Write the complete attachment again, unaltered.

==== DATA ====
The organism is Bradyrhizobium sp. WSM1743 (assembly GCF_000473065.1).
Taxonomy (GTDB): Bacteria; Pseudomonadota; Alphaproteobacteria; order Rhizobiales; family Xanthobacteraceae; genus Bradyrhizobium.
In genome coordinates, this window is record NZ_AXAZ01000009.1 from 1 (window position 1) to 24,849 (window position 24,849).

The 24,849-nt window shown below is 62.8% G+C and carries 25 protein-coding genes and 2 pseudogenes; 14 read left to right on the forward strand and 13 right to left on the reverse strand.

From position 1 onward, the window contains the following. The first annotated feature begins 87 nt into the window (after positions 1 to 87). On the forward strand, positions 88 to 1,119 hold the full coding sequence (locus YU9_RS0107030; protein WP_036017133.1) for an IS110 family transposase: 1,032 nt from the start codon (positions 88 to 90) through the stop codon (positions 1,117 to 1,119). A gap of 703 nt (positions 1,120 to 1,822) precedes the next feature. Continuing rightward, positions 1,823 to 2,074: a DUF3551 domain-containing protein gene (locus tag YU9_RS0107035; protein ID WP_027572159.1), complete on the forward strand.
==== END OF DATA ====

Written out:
The organism is Bradyrhizobium sp. WSM1743 (assembly GCF_000473065.1).
Taxonomy (GTDB): Bacteria; Pseudomonadota; Alphaproteobacteria; order Rhizobiales; family Xanthobacteraceae; genus Bradyrhizobium.
In genome coordinates, this window is record NZ_AXAZ01000009.1 from 1 (window position 1) to 24,849 (window position 24,849).

The 24,849-nt window shown below is 62.8% G+C and carries 25 protein-coding genes and 2 pseudogenes; 14 read left to right on the forward strand and 13 right to left on the reverse strand.

From position 1 onward, the window contains the following. The first annotated feature begins 87 nt into the window (after positions 1 to 87). On the forward strand, positions 88 to 1,119 hold the full coding sequence (locus YU9_RS0107030; protein WP_036017133.1) for an IS110 family transposase: 1,032 nt from the start codon (positions 88 to 90) through the stop codon (positions 1,117 to 1,119). A gap of 703 nt (positions 1,120 to 1,822) precedes the next feature. Continuing rightward, positions 1,823 to 2,074: a DUF3551 domain-containing protein gene (locus tag YU9_RS0107035; protein ID WP_027572159.1), complete on the forward strand.